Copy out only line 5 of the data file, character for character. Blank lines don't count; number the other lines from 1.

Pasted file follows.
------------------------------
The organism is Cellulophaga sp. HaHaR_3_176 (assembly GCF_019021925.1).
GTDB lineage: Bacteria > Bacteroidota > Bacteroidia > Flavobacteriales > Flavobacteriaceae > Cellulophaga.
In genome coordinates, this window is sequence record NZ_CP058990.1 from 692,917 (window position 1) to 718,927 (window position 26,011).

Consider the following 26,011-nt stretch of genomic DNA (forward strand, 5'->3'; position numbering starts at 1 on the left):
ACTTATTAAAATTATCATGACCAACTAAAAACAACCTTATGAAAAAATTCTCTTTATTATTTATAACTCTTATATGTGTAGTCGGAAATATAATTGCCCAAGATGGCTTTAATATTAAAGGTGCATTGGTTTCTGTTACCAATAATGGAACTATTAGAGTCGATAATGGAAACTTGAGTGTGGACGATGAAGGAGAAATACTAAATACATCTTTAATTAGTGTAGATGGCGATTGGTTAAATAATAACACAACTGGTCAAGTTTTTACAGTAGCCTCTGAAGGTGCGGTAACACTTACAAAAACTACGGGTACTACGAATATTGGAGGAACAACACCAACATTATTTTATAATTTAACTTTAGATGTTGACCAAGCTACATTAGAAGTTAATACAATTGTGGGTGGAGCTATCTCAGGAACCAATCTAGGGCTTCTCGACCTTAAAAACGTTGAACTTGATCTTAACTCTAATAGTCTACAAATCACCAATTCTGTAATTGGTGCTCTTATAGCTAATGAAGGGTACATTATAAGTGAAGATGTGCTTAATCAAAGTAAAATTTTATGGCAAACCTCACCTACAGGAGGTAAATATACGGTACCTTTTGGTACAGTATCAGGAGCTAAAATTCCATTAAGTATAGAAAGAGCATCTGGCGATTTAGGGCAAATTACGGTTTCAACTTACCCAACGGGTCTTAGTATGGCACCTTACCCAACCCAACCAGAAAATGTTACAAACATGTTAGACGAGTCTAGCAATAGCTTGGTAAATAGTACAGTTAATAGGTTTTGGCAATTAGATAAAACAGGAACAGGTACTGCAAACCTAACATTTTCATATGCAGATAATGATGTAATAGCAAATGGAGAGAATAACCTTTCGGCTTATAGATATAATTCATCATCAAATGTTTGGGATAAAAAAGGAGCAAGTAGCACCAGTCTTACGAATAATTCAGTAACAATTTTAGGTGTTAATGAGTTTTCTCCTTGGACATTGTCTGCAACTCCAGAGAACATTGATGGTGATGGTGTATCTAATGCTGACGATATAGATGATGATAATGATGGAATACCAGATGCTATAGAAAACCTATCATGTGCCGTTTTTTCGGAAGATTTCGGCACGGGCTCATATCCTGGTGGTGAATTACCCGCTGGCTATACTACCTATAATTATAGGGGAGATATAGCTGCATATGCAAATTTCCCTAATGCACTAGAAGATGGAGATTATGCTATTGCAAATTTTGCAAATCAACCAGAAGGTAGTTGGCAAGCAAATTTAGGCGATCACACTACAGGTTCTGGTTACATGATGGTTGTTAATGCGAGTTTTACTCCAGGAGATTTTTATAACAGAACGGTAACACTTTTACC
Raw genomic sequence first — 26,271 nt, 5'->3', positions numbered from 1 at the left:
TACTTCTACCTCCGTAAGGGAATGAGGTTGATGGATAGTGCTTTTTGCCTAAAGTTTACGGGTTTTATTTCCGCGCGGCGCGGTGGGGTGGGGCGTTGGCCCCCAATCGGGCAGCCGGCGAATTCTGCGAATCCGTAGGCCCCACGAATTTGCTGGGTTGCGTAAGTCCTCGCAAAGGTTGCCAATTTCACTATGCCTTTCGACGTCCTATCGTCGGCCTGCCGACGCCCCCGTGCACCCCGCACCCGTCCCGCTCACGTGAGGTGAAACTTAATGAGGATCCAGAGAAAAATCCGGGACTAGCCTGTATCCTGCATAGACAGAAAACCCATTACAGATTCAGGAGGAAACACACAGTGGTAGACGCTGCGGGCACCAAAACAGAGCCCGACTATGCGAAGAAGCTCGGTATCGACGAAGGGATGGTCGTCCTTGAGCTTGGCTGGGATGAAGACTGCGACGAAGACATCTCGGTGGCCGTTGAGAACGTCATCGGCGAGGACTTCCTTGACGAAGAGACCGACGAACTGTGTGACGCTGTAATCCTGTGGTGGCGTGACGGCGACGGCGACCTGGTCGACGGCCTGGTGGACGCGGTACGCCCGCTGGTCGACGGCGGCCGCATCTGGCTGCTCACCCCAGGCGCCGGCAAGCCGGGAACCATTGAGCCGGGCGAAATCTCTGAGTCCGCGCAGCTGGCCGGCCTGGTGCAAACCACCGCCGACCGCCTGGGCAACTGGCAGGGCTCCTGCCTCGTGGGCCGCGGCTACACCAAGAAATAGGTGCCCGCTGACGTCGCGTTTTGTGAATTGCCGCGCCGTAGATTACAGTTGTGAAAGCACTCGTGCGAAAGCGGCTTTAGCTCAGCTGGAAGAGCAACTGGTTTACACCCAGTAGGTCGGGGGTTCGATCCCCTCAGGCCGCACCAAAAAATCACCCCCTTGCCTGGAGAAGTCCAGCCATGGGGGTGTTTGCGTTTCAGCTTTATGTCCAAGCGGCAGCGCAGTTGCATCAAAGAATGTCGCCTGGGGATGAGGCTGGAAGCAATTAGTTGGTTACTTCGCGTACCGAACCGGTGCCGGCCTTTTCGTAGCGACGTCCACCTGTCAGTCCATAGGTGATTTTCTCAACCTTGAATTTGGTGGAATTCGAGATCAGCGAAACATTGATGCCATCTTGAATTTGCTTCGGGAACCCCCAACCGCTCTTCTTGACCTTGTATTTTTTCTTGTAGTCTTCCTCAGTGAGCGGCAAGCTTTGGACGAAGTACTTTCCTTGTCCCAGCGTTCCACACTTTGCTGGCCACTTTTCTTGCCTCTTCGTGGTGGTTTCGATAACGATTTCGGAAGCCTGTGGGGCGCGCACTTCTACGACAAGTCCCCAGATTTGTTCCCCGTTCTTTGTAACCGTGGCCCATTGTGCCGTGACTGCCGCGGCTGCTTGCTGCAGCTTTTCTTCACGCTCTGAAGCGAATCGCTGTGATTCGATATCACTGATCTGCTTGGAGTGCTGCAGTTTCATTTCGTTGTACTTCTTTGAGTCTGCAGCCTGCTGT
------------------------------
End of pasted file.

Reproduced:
ACTTATTAAAATTATCATGACCAACTAAAAACAACCTTATGAAAAAATTCTCTTTATTATTTATAACTCTTATATGTGTAGTCGGAAATATAATTGCCCAAGATGGCTTTAATATTAAAGGTGCATTGGTTTCTGTTACCAATAATGGAACTATTAGAGTCGATAATGGAAACTTGAGTGTGGACGATGAAGGAGAAATACTAAATACATCTTTAATTAGTGTAGATGGCGATTGGTTAAATAATAACACAACTGGTCAAGTTTTTACAGTAGCCTCTGAAGGTGCGGTAACACTTACAAAAACTACGGGTACTACGAATATTGGAGGAACAACACCAACATTATTTTATAATTTAACTTTAGATGTTGACCAAGCTACATTAGAAGTTAATACAATTGTGGGTGGAGCTATCTCAGGAACCAATCTAGGGCTTCTCGACCTTAAAAACGTTGAACTTGATCTTAACTCTAATAGTCTACAAATCACCAATTCTGTAATTGGTGCTCTTATAGCTAATGAAGGGTACATTATAAGTGAAGATGTGCTTAATCAAAGTAAAATTTTATGGCAAACCTCACCTACAGGAGGTAAATATACGGTACCTTTTGGTACAGTATCAGGAGCTAAAATTCCATTAAGTATAGAAAGAGCATCTGGCGATTTAGGGCAAATTACGGTTTCAACTTACCCAACGGGTCTTAGTATGGCACCTTACCCAACCCAACCAGAAAATGTTACAAACATGTTAGACGAGTCTAGCAATAGCTTGGTAAATAGTACAGTTAATAGGTTTTGGCAATTAGATAAAACAGGAACAGGTACTGCAAACCTAACATTTTCATATGCAGATAATGATGTAATAGCAAATGGAGAGAATAACCTTTCGGCTTATAGATATAATTCATCATCAAATGTTTGGGATAAAAAAGGAGCAAGTAGCACCAGTCTTACGAATAATTCAGTAACAATTTTAGGTGTTAATGAGTTTTCTCCTTGGACATTGTCTGCAACTCCAGAGAACATTGATGGTGATGGTGTATCTAATGCTGACGATATAGATGATGATAATGATGGAATACCAGATGCTATAGAAAACCTATCATGTGCCGTTTTTTCGGAAGATTTCGGCACGGGCTCATATCCTGGTGGTGAATTACCCGCTGGCTATACTACCTATAATTATAGGGGAGATATAGCTGCATATGCAAATTTCCCTAATGCACTAGAAGATGGAGATTATGCTATTGCAAATTTTGCAAATCAACCAGAAGGTAGTTGGCAAGCAAATTTAGGCGATCACACTACAGGTTCTGGTTACATGATGGTTGTTAATGCGAGTTTTACTCCAGGAGATTTTTATAACAGAACGGTAACACTTTTACC